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Go Full Boiler and collect any five of these brilliant books for only £35; add to, start, or complete your own 'Boiler House Press shelf' and sample yet more of some of the best poetry in English right now... 

An entertainingly bonkers romp of constellation and collage, writing and re-writing its entertainingly allusive way through intertextual space lampooning, deriding, despairing at and celebrating robots, the universe, love and sport (cricket, mostly) in a wonky poetics of anxiety and joy at the world we are thoroughly and catastrophically screwing up.

These poems find breathing spaces within the minutes dilated by fear, the slow ticking of grief, rage stalled and wandering, the strangely activated temporalities of illness and pain, or the long cataclysm of climate emergency. In a world sick and on fire, this fierce and vulnerable book clings to life; to the consoling possibilities for continuing in love and solidarity.

BREACH by Lisa Samuels Breach
... is a song of lockdown: its tragedies, absurdities, non sequitur linguistic hilarities, and nightmarish lexical distortions, presented at a perfect moment for reflection, as we each continue adjust our bodies, lives and breaths. Starting with the dead, with Li Wenliang, who was the first to raise the Covid alarm, the book pitches and surges in deflections, hungers, and political feeling through pandemic-as-ordinary-life.

RABBIT by Sophie Robinson
The long-awaited third collection from one of the UK’s finest, most virtuosic of modern lyric poets. These poems take the reader on surprising journeys of healing, hard-won amid personal and social vicissitudes – including triumph over addiction, and alcoholism – and open spaces in which to share in emotional, quasi-spiritual transcendence despite. Who could ask for more? PBS Wild Card Choice for Winter, 2018.

A book of prophecy against this Brexit era, rising from a post-2008 London, where crisis and austerity meet the vanity projects of the super-rich. Committed to the immediacy of a present that is precarious and under surveillance, Of Sirens... attends to queer, transfeminist and people of colour counter-memories and histories. It seeks new expressions of desire and modes of breath, pushing against the gravities that would rather these lives and worlds disappear...

SELF HEAL by Samantha Walton
... brims with riotous and tender experimental lyrics on love, work, protest, and survival among haunted interiors and post-industrial landscapes and explores processes of destruction and healing, testing the possibilities of self and collective care through meditations on poetic artifice and the architecture of identity, all with a thrilling linguistic strut and twinklings of mordant wit.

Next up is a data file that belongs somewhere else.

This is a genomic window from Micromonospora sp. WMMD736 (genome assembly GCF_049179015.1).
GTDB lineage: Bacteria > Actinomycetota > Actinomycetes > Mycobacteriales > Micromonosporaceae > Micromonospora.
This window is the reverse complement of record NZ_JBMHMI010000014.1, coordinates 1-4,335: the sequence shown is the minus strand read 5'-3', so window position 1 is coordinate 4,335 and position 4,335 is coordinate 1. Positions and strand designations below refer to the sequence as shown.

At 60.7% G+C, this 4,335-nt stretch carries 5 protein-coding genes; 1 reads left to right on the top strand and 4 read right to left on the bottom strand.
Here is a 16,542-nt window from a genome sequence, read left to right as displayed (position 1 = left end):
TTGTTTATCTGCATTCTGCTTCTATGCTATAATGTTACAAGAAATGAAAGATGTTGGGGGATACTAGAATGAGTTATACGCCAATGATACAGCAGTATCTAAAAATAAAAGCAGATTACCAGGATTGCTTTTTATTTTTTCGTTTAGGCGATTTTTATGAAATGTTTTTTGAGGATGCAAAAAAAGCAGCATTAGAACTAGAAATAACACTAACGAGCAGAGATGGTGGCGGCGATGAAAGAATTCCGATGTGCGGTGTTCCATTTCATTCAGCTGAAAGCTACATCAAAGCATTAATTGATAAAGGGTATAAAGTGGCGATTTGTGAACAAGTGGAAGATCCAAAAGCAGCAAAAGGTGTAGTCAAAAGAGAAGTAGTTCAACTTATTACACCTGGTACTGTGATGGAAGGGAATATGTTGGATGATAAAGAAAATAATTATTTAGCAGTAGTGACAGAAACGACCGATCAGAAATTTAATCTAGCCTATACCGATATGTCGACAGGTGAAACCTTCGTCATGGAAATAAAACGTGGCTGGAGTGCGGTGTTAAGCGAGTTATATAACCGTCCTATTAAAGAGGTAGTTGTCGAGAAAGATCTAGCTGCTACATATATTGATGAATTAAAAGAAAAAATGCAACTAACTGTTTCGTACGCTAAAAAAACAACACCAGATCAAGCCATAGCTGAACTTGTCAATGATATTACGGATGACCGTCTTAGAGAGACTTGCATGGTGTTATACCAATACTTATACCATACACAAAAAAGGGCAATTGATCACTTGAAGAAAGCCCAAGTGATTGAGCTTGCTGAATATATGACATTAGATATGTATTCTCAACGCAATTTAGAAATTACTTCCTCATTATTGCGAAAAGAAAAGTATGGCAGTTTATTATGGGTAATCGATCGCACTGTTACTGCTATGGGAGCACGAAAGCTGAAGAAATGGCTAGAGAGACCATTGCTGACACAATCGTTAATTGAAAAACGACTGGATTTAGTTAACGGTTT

A fascinating, three-part interrogation of love, gender, ritual, and the body which charts the breakdown and aftermath of a romantic relationship, then traces several feminine archetypes – the mother, the girl, the wild woman, the mermaid, Venus – in a critique of gender identity, and then reconstructs these through a somatic and poetic (re)connection with the elements via crystal work, dance, somatics and food.

THE GREEN MONK by Marcus Slease
... is simultaneously contemporary and ancient, built on visual images and techniques of juxtaposition and collage, accompanied by entertainingly absurd narratives and concerns, variously, erotics, animism & magic, food, death & sublime nature, fairy tales & alchemy, & the wonders of everyday life.

Beginning with an extended riff involving the glorified music search engine Spotify and ending with the ongoing and ignored tragedy of European migration, these prose poems [sic] address a range of historic and contemporary particulars including the entertainer/paedophile Rolf Harris, ripoff payday loan sharks, English football grounds, world shipping, the endangered flora & fauna of the British Isles and singer-(not)songwriter Art Garfunkel.

TEN THOUSAND THINGS by Emily Critchley
... is about motherhood. Also it is about the equipmentality of woman in/to society in general. It is about parenting as labour; poetry as labour; labour as poetry; poetry as thought; thinking as poetry; protest as labour; poetry as protest; and our perennially changing, perennially stuck hereditary lines. It is for warrior-women. It is for girly-men. It is for all persons, animals, plants in between.


In a poetics of the transcendent domestic, which combines the styles of The New York School and Britain’s Tom Raworth, slapstick and tragedy coexist on its every page. Poet George Oppen asked the question; "My daughter, my daughter, what can I say of living?" This, Atkins’ happy poem, is a 120-page answer: "Come down here right now/ & get your snot off the ceiling."

WORD/WORLD by Marianne Morris
... is a progression, through language, from the unruly, abstracted language of trauma, into a more integrated and embodied approach to a language that inhabits an awakened body in the present tense. The fabric of WORD/WORLD spans heirloom seeds, police murders, witch burning, Ayahuasca tourism, shamanism, the asteroid Chiron, soul mates, alchemical principles, plant medicine, tantric sex, gangster rap and the end of American Apparel.

CLICK & COLLECT by Colin Herd
... explores the shape and shaping of consumerism, internet culture, queerness and emotion. How do we brand the world and how does it brand us? It gives advice on how to frighten your friends, weighs up the pros and cons of cream jeans, questions the efficacy of algae as a face mask, gives dental hygiene tips and ideas for floral arrangements.

Go on, do it... you won't regret it...

Any 5 Boiler House Poets

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